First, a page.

This was one time that I thought my father was coming to eliminate me completely. I thought I'd be dead! But he never touched me! I think it was because he never looked at it like something normal that I would do on my own, 'cause I had explained everything to him. I was not even thinking that the car was in the sun. This guy came to put it in my head and I fell for it because I didn't have my own thinking cap in order at that time. And the day that all this shit happened, they were looking for the guy 'til about midnight. He never even came back home to his own family to eat. Everybody was waiting for him, so he came back in the middle of the night and he had to face his own family that were asking him, "What the fuck have you done!?" My father understood what was going on. He was not a wicked guy, he was a very nice guy. He would never think to beat us unless our mother reported us to him.
My mother was Catholic and very, very religious. When I was very young she sent me to a Catholic school called St. Paul's, in Ebute-Metta. I was serving on the altar with the reverend fathers every Sunday, and it seemed like I was bowing to everything. But as soon as I left school, that was it. I seldom go to church as an adult, and if I do decide to go, I might fall asleep in the middle of the mass, because I probably will have just finished playing in a club on Saturday night and gone to church directly from there. It's not that I don't believe in God. I believe in God, but I rarely go to church.
So I must be a bit like my father. He was a Protestant, but this is a guy that I never saw put his feet in the church. My mother was the only one going to church. I remember that when I was six, the reverend fathers and reverend sisters came to our house to preach to my father. Even if he wouldn't convert, they were preaching to him that he should come and marry my mother in the Catholic church. It took some time, but later he agreed to do it. That was the only day I ever saw his feet in a church.
But he was a guy who prayed every day. He had a Bible and he used to wake us up to pray the Psalms every morning before he went to work. It was just that he didn't want to deal with all the politics of the church. If you're not attending church regularly and you die, they won't bury you, but he used to say he didn't give a shit about that. He always told us that when he died, we should just throw his body onto the street because we would just be dealing with the body, not the real him! That was always his joke. And years later, when he died, we did have to go and wrestle with the church and pay a certain amount for all his back dues so that he could get a proper burial.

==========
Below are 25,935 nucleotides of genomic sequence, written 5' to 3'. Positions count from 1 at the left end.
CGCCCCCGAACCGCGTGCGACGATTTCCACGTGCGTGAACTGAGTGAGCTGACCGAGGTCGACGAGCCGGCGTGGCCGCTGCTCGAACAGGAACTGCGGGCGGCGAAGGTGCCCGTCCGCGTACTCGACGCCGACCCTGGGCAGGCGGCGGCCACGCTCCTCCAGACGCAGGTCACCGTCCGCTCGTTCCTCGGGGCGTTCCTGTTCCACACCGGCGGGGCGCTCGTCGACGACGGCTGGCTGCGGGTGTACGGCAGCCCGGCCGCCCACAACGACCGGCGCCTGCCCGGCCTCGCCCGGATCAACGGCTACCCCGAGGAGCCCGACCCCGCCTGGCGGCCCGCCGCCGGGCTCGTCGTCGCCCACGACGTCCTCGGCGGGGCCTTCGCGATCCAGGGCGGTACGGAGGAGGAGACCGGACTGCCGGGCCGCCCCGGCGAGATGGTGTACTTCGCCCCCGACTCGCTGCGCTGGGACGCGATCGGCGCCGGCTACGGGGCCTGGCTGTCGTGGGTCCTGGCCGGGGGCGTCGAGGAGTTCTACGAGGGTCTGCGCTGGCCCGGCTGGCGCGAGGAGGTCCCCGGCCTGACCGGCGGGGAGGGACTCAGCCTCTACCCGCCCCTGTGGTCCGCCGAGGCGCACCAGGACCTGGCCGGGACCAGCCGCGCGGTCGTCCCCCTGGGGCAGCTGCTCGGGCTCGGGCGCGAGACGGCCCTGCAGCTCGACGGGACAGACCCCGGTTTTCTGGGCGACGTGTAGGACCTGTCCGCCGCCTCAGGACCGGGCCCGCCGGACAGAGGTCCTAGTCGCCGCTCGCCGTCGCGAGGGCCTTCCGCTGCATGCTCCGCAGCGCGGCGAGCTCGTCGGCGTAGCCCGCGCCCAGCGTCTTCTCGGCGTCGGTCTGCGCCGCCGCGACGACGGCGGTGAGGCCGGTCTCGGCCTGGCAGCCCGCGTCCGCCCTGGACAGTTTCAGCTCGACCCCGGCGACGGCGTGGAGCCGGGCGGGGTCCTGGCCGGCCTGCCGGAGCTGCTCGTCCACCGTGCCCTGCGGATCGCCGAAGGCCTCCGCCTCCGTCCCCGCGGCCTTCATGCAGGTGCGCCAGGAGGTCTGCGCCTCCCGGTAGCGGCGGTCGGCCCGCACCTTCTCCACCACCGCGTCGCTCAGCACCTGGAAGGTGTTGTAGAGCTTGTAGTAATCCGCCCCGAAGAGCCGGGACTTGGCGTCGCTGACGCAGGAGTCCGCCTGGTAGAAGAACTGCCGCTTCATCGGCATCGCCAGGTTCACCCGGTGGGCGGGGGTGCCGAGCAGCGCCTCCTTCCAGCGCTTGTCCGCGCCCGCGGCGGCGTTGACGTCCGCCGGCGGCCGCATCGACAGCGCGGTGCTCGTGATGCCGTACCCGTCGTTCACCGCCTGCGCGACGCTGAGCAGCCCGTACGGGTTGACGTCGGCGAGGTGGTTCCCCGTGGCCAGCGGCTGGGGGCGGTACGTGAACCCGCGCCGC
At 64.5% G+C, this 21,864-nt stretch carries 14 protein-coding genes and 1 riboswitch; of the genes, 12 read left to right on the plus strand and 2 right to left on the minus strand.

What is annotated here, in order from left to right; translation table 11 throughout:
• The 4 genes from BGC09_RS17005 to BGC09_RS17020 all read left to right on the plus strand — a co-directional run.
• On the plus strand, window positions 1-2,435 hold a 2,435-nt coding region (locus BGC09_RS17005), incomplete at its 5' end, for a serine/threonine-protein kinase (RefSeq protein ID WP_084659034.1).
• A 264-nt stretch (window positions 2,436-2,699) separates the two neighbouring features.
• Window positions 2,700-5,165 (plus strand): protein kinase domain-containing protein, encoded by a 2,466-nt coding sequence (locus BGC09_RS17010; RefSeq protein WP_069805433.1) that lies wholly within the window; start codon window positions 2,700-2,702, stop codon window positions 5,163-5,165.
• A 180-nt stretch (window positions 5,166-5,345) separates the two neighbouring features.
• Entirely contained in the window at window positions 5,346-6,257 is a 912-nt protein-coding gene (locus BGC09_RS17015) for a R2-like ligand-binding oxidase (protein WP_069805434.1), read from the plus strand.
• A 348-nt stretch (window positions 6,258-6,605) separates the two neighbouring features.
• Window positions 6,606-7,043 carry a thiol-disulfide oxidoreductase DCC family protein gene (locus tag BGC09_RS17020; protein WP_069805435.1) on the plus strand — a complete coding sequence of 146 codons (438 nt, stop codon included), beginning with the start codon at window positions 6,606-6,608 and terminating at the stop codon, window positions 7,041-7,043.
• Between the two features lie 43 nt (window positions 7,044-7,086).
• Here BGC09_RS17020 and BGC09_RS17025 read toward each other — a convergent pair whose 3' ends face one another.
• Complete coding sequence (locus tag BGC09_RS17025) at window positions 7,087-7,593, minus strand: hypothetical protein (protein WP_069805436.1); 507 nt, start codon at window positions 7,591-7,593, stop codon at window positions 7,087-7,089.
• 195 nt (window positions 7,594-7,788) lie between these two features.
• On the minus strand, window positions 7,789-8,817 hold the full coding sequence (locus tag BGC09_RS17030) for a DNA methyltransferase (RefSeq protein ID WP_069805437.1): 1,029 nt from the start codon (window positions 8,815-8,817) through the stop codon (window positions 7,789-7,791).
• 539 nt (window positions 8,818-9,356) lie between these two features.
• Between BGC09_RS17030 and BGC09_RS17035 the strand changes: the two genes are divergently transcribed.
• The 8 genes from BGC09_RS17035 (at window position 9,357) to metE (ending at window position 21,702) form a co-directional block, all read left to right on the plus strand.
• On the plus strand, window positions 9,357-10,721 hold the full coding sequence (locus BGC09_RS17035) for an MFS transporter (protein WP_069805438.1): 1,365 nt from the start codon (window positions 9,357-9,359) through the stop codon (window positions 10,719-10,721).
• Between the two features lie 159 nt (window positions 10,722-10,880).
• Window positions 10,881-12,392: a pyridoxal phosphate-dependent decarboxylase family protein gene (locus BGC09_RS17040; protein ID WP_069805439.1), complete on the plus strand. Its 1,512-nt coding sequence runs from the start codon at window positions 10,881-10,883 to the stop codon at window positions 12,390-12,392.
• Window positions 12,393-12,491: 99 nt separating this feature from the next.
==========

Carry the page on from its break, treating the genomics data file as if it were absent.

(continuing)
Excerpted from TONY ALLEN by TONY ALLEN, MICHAEL E. VEAL. Copyright © 2013 Duke University Press. Excerpted by permission of Duke University Press.
All rights reserved. No part of this excerpt may be reproduced or reprinted without permission in writing from the publisher.
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Table of Contents
Introduction Michael E. Veal 1
Chapter 1 Right in the Center of Lagos 21
Chapter 2 Highlife Time 36
Chapter 3 The Sky was the Limit 47
Chapter 4 God's Own Country 68
Chapter 5 Swinging Like Hell! 85
Chapter 6 Everything Scatter 108
Chapter 7 Progress 128
Chapter 8 When One Road Close … 146
Chapter 9 Paris Blues 162
Chapter 10 No End to Business 175
Selected References 187
What People are Saying About This
"Tony Allen brings the music scene in Lagos, Nigeria, to life, the dynamic and spiritual music that the world came to know as Afrobeat. He shows what it means to be a musician and a master drummer, and he shares the stories not only of Fela Kuti but also of many other important musicians."
"Tony Allen is an engaging person, an important musical figure during a dynamic era in African music, and a major contributor in the creation of an influential musical genre. He and Fela Kuti emerge in his portrayal as dedicated musical seekers who continually struggled to develop and protect their art. Allen's memoir is an exceptional achievement that will make readers wish to have been there with them to live it all again."